Given the Hurrican, should I drive from Toronto to New York?
October 30, 2012 9:01 PM   Subscribe

Is it totally crazy to drive to NY tomorrow, Wed, Oct 31st?

I have been reading everything I can online and it appears that now that the storm is abating, the only main concerns are power outages close to New York City (i.e street lights etc).

I am factoring in extra time for detours. I have the live google disaster maps, a 4WD SUV, roadside assistance, another driver, and my destination isn't a problem in New York (they have power etc.).

Everyone I tell about this says I should not go. I think I have enough bases covered. Obviously it isn't optimal but I need to go.

Is it ridiculous to try and make this journey? Am I missing any information?
posted by OlivesAndTurkishCoffee to Travel & Transportation around New York, NY (23 answers total)
I don't know about getting in to the city, but there are plenty of cars driving around the city. I think the tunnels are still closed, so you'll have to take a bridge in.
posted by greta simone at 9:02 PM on October 30, 2012

Parking will presumably be extra-bad because the subway is totally shut down - so there'll be a lot more cars on the road than usual, plus all the busses replacing the subways.

If you can actually describe your situation as "need to go," I think you'll be fine, assuming your actual path doesn't take you into a still-flooded area, you're prepared to sit in a lot of traffic, and you have a plan for parking.
posted by Tomorrowful at 9:05 PM on October 30, 2012

Where in the city, specifically, are you trying to go? There's a huge range in terms of damage and access.
posted by Narrative Priorities at 9:33 PM on October 30, 2012 [1 favorite]

Where are you coming from, and what part of the city are you heading to? Where will you be staying? The bridges are open to the public again, though not the tunnels. In Manhattan, the city is without power below 39th Street. In the outer boroughs, the areas near the shores (Zone A) are the ones still without power. The subways are not running and most schools are still closed, but if you're just walking around in other, less affected neighborhoods, you might not notice anything worse than some downed trees or other aftermath of a bad rainstorm. I would advise giving yourself lots of time at the bridges and try to come up with a plan for parking.
posted by lgandme0717 at 9:34 PM on October 30, 2012

Someone on my facebook claims to have driven into Manhattan from Brooklyn today for work, and that it was fine with no problems.

I'm not sure whether I truly believe that, or what "no problems" really means.

I think it strongly depends where you're coming from. If you could get into Manhattan by driving over one of the simple old East River bridges that was reopened early Tuesday, sure. Why not try?

If you're deep in Jersey or Westchester and hoping to detour around to a bridge that may or may not be open, I wouldn't chance it.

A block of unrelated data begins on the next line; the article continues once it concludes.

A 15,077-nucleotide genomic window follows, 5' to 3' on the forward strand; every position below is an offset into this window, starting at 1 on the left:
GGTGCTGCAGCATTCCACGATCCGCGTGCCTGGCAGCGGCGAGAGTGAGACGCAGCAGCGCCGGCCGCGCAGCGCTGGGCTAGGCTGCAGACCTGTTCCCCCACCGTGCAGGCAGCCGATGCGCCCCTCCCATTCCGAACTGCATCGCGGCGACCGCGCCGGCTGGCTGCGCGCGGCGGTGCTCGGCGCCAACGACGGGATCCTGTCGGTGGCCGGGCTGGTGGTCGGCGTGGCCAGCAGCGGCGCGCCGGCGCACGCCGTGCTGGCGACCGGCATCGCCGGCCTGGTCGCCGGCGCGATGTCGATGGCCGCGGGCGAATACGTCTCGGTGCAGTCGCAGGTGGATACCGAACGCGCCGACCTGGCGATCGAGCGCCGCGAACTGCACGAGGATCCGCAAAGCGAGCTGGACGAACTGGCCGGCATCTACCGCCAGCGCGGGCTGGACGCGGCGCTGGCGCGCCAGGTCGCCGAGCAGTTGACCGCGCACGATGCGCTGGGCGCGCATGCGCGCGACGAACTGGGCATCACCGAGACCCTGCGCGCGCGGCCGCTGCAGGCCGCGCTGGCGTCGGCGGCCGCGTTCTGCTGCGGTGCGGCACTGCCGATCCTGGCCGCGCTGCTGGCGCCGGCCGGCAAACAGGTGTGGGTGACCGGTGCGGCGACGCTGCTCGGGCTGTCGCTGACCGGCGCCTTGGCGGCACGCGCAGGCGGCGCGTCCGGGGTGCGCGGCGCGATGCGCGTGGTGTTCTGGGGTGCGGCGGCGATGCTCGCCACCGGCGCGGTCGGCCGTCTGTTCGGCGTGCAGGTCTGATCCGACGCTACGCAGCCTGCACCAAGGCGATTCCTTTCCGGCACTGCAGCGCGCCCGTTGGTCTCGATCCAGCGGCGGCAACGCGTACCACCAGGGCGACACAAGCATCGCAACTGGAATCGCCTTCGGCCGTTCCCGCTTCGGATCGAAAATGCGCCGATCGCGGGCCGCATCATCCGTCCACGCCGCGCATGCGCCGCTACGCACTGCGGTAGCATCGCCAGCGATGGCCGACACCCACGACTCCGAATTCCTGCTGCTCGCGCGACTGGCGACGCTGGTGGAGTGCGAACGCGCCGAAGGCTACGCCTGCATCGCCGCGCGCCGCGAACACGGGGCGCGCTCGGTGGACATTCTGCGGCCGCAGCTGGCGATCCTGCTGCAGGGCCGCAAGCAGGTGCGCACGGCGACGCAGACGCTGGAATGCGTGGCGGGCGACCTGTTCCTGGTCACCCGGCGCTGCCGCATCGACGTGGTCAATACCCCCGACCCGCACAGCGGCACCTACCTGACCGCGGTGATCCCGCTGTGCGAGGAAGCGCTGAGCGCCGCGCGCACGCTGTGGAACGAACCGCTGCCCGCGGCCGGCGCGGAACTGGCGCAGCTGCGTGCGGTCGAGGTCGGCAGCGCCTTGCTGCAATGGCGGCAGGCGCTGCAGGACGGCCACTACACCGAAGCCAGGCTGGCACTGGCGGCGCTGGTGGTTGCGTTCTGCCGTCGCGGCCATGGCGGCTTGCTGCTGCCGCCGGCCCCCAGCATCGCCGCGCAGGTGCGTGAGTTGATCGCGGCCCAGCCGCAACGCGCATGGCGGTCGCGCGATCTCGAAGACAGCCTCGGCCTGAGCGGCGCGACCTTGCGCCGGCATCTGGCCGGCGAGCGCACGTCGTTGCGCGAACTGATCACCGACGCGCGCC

Parking is another potential problem. Even in neighborhoods that were not hard hit, there are trees down, debris in the gutters, and people parked haphazardly.
posted by Sara C. at 9:46 PM on October 30, 2012

I don't know that traffic will be that bad. The subway's not running, but most offices I know of are closed tomorrow. My guess is that it'll be the same as usual, or maybe better. I think traffic is likely to be worse later in the week, as offices reopen but the subways remain messed up (though probably not totally closed).

However, there's no power in Manhattan south of 39th St., and with the downed trees and general mayhem, parking may be even more problematic than usual. I doubt you'll have any real problems, and I'd guess I wouldn't not do it you have to, but don't bother if you can avoid it.

Oh, and your SUV with 4WD isn't likely to make things any easier - at this point, your biggest worries are parking problems, detours, and maybe traffic. The floodwaters have receded.
posted by breakin' the law at 10:07 PM on October 30, 2012

Lincoln Tunnel's still open.

You probably will need to factor in time to route around areas without power (and therefore traffic lights) and that are blocked.

All of the NJ Turnpike except exit 15W (I-280: Newark, Kearny, The Oranges) is open. The Thruway and I-81 in Pennsylvania appear to be open.
posted by one more dead town's last parade at 10:11 PM on October 30, 2012

Also, the roadside assistance may be less effective if the people providing it can't get to work, which is entirely possible once you get past Scranton.
posted by one more dead town's last parade at 10:14 PM on October 30, 2012

Take two extra 2.5 gallon cans of whatever fuel your vehicle uses.
posted by thewalrus at 11:54 PM on October 30, 2012 [3 favorites]

As of yesterday people in NJ were being told to stay off the road - partly for safety and partly to make it easier for first responders to get around. If you are coming in from Toronto you would prob not go through Jersey, of course, but you might check the news bulletins for the areas you'll be driving through if you haven't already.
posted by bunderful at 4:34 AM on October 31, 2012

Parking is also likely to be a real issue - with trees down and trucks dealing with debris, plus delivery trucks that will finally be coming in to the city after not being able to for the last two days (not just UPS and packages, but supermarkets and drug stores which need massive restocking), street parking is likely to be hard to find, and most garages will be full from the overflow.